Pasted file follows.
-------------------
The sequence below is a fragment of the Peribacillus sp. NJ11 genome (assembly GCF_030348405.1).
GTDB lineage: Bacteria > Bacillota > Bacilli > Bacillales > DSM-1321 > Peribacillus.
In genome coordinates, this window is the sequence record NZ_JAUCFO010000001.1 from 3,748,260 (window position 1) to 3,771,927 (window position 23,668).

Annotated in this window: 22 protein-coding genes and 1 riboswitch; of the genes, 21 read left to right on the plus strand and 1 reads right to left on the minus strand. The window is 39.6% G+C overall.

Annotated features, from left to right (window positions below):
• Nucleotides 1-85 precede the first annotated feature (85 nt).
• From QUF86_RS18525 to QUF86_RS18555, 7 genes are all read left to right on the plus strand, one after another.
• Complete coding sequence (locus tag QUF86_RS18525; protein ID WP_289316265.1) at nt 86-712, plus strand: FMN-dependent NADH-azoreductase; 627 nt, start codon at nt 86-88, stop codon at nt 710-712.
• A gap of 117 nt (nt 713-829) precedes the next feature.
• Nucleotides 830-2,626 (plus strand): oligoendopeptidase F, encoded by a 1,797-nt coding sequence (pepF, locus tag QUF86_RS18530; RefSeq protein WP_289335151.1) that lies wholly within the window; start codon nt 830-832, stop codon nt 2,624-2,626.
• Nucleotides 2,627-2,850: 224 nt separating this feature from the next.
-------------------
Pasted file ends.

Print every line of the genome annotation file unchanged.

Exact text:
The sequence below is a fragment of the Peribacillus sp. NJ11 genome (assembly GCF_030348405.1).
GTDB lineage: Bacteria > Bacillota > Bacilli > Bacillales > DSM-1321 > Peribacillus.
In genome coordinates, this window is the sequence record NZ_JAUCFO010000001.1 from 3,748,260 (window position 1) to 3,771,927 (window position 23,668).

Annotated in this window: 22 protein-coding genes and 1 riboswitch; of the genes, 21 read left to right on the plus strand and 1 reads right to left on the minus strand. The window is 39.6% G+C overall.

Annotated features, from left to right (window positions below):
• Nucleotides 1-85 precede the first annotated feature (85 nt).
• From QUF86_RS18525 to QUF86_RS18555, 7 genes are all read left to right on the plus strand, one after another.
• Complete coding sequence (locus tag QUF86_RS18525; protein ID WP_289316265.1) at nt 86-712, plus strand: FMN-dependent NADH-azoreductase; 627 nt, start codon at nt 86-88, stop codon at nt 710-712.
• A gap of 117 nt (nt 713-829) precedes the next feature.
• Nucleotides 830-2,626 (plus strand): oligoendopeptidase F, encoded by a 1,797-nt coding sequence (pepF, locus tag QUF86_RS18530; RefSeq protein WP_289335151.1) that lies wholly within the window; start codon nt 830-832, stop codon nt 2,624-2,626.
• Nucleotides 2,627-2,850: 224 nt separating this feature from the next.